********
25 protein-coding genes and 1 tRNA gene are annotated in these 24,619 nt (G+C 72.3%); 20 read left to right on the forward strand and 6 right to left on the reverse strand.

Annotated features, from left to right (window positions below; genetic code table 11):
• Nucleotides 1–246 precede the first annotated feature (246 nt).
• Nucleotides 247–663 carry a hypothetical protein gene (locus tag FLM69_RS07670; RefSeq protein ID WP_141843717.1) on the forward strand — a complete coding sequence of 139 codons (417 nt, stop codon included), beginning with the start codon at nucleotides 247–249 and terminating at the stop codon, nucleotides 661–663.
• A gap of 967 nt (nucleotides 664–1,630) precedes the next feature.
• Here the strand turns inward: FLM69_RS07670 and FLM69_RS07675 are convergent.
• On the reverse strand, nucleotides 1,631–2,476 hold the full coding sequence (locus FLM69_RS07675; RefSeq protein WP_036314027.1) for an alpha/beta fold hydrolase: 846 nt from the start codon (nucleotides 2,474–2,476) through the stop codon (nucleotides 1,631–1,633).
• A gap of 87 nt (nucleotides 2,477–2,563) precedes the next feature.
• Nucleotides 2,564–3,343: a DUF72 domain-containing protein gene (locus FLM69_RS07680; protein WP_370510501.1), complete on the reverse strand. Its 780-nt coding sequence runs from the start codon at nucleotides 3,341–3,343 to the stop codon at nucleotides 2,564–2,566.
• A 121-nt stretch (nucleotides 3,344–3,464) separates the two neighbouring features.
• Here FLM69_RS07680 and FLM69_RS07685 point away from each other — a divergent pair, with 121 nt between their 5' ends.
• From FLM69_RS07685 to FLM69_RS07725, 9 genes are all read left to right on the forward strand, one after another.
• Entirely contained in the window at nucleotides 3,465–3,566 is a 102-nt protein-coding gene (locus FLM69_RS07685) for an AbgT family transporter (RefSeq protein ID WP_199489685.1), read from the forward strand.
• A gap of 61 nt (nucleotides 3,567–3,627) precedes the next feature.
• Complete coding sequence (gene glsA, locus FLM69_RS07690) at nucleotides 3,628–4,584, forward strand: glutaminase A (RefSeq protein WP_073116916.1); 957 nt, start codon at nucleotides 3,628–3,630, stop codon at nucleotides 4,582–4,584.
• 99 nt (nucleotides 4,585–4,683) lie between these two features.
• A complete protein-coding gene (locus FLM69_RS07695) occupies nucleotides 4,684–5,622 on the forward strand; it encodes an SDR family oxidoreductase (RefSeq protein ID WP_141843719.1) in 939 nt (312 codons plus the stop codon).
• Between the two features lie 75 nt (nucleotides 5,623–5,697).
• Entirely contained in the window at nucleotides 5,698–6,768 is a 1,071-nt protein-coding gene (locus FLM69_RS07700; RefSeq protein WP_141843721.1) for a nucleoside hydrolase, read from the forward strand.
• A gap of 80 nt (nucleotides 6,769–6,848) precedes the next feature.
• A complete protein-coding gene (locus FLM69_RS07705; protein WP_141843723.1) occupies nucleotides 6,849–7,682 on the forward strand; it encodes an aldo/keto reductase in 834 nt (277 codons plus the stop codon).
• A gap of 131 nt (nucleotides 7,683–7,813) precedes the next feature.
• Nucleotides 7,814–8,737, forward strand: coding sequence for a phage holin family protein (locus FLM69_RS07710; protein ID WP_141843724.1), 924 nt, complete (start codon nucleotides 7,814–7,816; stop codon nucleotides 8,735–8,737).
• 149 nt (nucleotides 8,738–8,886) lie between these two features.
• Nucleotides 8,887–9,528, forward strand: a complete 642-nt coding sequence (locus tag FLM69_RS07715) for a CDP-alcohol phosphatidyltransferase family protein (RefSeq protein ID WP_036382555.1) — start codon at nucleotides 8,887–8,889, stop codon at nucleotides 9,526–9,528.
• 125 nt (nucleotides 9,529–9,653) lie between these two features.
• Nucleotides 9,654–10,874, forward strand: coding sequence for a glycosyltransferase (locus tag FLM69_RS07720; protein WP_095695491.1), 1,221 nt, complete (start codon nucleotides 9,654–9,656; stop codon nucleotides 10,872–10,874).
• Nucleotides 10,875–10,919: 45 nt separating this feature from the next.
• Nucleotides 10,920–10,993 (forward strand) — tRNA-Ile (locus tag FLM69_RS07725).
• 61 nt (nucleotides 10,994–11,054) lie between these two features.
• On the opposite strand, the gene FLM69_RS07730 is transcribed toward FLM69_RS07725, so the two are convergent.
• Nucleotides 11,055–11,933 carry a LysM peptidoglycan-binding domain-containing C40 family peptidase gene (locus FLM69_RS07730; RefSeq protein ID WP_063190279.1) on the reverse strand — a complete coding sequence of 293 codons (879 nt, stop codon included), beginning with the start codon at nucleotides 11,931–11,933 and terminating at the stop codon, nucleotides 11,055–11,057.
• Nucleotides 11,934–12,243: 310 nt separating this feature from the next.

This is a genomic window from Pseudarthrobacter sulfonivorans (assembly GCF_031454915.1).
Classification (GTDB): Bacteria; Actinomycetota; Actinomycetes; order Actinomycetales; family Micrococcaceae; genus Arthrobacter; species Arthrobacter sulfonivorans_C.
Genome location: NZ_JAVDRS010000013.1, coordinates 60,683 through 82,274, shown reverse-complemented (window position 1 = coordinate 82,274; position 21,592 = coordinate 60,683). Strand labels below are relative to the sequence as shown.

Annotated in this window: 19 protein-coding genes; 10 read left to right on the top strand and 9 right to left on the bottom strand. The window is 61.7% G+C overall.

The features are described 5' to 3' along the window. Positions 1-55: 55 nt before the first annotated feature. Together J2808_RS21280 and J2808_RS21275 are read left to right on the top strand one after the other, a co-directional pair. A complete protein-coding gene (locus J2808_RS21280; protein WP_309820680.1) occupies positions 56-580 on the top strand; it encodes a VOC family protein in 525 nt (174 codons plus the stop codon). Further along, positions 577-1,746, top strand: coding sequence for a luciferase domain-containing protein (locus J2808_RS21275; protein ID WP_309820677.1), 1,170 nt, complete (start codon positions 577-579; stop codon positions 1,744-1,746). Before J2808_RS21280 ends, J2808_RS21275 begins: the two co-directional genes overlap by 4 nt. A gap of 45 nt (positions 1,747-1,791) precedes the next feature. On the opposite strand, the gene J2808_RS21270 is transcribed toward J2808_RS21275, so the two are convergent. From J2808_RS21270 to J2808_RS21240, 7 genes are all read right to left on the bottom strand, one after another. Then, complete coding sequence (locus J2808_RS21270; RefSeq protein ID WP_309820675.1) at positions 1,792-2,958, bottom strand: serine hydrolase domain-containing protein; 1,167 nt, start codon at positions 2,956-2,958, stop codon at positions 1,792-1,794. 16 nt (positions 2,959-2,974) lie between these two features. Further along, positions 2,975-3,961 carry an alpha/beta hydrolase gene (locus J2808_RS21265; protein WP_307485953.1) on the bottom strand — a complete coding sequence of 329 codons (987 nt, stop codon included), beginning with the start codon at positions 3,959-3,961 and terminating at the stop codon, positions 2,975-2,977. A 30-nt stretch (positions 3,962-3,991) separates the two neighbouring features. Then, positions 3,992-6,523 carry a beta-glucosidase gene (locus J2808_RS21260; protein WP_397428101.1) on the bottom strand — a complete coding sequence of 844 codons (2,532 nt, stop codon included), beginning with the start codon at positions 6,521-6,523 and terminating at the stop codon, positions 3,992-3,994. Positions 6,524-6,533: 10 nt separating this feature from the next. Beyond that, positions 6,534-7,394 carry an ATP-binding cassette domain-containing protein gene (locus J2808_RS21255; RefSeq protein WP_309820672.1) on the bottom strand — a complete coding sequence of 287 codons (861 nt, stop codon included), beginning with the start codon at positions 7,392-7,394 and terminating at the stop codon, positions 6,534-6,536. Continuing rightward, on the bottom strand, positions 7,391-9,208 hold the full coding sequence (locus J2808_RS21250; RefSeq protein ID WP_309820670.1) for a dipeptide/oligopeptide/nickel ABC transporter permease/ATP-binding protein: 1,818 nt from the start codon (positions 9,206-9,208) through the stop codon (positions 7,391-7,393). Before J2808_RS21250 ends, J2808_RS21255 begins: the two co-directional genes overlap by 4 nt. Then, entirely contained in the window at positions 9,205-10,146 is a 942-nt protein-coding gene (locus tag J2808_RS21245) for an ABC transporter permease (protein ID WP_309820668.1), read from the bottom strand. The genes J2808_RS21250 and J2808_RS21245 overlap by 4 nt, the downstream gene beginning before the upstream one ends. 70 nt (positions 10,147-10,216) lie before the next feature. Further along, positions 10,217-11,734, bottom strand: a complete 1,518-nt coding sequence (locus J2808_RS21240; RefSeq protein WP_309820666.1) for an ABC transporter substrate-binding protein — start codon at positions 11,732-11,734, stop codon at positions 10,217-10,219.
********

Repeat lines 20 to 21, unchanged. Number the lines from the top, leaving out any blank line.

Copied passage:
• A gap of 80 nt (nucleotides 6,769–6,848) precedes the next feature.
• A complete protein-coding gene (locus FLM69_RS07705; protein WP_141843723.1) occupies nucleotides 6,849–7,682 on the forward strand; it encodes an aldo/keto reductase in 834 nt (277 codons plus the stop codon).